Okay, let’s get this out of the way first. I love Warhammer 40k. But despite that adoration, I haven’t really been satisfied with the video games that have been produced so far. Every now and then, however, a licensed game does come through, giving fans hope for the future of the franchise in the video game world. That game, today, is Warhammer 40,000: Mechanicus.
Taking a look at The Mechanicus
Okay, so first things first. The Adeptus Mechanicus are crazy. They are a picture-perfect representation of the insanity that is Warhammer 40K. Picture a group of scientists. Okay? Now picture these same scientists as a bizarre mix of flesh and metal, and worshipping technology, except these same scientists treat science as a religion, with an emphasis on dogma instead of open and free thought. Mechanicus turns these wonderfully insane characters and translates them to great effect in a turn-based tactical game, and does it wonderfully.
The story is framed by a group of techpriests who bicker and debate during each mission. There is Scaevola, who is more machine than man at this point and speaks entirely in mathematical equations; Then there is Videx, who is devout to the point of fanaticism, insisting that anything outside of imperial dogma must be destroyed. Rounding out this trio is Faustinius, who has, well, quarantined their emotions to such a state that they only allow themselves to feel when they think is appropriate. This group is the story’s greatest strength, allowing you to actually empathize with them.
Pitted against our intrepid heroes are another one of Warhammer’s weirder factions, The Necrons, which would be described simply as Egyptian Space Terminators. Oh, and they hate everything that lives. Nice.
Your mission is to investigate a tomb before the Necron awaken, and the clock is ticking. The missions consist of raids on several tombs. Your team explores each tomb, with some nice little vignettes popping up to advance the story.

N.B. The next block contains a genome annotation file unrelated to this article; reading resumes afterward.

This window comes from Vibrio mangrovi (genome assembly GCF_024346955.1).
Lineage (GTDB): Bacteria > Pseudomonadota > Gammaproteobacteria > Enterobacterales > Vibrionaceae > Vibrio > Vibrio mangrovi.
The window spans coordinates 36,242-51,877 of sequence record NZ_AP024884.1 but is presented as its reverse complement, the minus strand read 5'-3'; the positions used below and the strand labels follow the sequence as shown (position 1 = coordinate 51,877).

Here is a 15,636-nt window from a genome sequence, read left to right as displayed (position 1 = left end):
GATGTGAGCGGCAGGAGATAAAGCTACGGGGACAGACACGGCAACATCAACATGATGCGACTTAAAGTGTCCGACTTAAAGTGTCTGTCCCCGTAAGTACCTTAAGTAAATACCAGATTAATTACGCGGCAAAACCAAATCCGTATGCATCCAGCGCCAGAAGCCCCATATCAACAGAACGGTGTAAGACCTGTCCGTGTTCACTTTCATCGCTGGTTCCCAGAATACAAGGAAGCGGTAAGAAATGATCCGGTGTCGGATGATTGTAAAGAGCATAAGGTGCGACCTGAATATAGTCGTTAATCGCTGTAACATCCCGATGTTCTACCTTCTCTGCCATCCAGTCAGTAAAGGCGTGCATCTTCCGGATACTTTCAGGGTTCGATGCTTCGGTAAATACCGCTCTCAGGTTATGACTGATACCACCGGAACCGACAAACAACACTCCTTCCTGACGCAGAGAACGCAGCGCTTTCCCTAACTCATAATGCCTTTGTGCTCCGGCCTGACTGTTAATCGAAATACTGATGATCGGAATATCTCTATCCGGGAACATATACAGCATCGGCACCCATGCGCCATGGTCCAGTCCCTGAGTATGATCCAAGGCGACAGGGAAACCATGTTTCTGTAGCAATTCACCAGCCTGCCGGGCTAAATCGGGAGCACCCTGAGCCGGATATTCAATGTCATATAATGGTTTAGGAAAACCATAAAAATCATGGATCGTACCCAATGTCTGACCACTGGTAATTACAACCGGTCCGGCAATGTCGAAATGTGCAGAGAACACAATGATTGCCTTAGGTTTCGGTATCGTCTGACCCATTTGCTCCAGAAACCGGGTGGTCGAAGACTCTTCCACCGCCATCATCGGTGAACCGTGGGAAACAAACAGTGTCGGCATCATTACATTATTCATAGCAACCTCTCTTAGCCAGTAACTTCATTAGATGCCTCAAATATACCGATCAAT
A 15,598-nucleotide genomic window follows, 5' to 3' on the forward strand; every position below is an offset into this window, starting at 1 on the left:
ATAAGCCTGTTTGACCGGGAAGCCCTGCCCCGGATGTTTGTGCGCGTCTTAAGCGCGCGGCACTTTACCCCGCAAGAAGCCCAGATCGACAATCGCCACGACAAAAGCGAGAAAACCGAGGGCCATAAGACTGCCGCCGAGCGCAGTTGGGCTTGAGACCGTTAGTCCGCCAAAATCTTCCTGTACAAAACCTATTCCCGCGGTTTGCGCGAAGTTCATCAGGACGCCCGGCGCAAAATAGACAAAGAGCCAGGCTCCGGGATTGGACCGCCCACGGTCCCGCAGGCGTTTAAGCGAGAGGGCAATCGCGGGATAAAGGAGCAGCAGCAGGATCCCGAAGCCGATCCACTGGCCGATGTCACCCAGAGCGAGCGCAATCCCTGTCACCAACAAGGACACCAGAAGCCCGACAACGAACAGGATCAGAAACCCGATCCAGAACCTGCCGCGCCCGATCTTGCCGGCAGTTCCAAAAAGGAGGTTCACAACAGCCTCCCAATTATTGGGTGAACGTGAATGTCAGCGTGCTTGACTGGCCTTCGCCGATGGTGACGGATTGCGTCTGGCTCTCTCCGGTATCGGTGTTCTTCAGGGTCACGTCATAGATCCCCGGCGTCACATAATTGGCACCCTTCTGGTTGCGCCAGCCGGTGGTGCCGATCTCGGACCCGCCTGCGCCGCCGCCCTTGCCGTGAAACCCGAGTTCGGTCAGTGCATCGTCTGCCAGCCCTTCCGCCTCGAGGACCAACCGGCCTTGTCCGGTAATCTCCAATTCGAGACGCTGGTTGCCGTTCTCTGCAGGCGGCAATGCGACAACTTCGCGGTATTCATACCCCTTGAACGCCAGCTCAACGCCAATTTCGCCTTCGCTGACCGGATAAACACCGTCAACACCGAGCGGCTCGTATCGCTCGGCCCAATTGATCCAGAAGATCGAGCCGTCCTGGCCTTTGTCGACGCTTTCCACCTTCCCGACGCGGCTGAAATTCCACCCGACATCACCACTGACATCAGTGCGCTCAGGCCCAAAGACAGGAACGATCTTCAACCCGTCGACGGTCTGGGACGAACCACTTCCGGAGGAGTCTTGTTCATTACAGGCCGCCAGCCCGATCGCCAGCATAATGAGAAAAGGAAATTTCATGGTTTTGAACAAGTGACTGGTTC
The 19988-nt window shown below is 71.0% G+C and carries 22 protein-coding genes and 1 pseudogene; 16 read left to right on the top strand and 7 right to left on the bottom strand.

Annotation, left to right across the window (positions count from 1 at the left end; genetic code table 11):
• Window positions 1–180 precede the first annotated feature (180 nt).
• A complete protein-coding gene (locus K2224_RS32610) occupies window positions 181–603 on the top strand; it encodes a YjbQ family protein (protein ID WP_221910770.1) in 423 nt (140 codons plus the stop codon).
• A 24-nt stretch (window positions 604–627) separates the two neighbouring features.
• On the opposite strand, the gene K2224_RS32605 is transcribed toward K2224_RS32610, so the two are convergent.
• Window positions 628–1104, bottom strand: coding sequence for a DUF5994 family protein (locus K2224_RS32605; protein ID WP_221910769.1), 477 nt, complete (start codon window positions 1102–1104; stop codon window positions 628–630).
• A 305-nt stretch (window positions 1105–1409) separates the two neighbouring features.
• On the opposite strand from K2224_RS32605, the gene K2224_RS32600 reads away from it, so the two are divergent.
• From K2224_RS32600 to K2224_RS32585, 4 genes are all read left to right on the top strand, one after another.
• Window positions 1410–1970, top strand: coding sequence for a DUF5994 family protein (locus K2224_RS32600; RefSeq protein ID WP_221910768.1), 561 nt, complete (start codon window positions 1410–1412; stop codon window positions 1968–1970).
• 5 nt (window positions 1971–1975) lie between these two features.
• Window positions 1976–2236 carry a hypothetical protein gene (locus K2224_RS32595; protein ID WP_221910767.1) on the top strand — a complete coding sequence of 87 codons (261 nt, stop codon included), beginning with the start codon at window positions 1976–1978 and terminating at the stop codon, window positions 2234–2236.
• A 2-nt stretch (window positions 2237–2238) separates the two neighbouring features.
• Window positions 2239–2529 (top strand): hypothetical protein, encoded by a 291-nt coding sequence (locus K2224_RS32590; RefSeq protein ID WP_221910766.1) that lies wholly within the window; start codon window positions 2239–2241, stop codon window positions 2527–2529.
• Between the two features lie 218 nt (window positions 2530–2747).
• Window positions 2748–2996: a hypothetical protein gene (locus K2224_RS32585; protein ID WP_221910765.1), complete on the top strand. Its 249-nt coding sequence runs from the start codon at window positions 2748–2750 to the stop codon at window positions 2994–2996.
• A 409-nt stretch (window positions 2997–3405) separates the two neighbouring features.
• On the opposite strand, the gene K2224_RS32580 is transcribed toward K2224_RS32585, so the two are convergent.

Combat is where the game really shines. A cover is non-existent, so fights are fast and deadly. Fights revolve around a resource called cognition, which you earn by scanning obelisks and corpses, and can be spent on things like boosting your movement or other, more powerful actions.
You can also spend cognition to summon reinforcements, At first, these are just lowly servitors, meant to be meat shields between you and your enemy’s guns, but later upgrades give you more flexibility, with powerful troops such as the Kastelan battle robots.
Your techpriests are very customizable, letting you choose loadouts that fit how you want to play. With so many options, you may find this overwhelming, But I had a ton of fun speccing out my men.
All told the overall experience of playing Warhammer 40K: Mechanicus left me with a good impression and the hope that future games in this IP can be as good, if not better, than this offering.
A great way to kill time, Warhammer 40K: Mechanicus is worth your money. I give it an 8 out of 10
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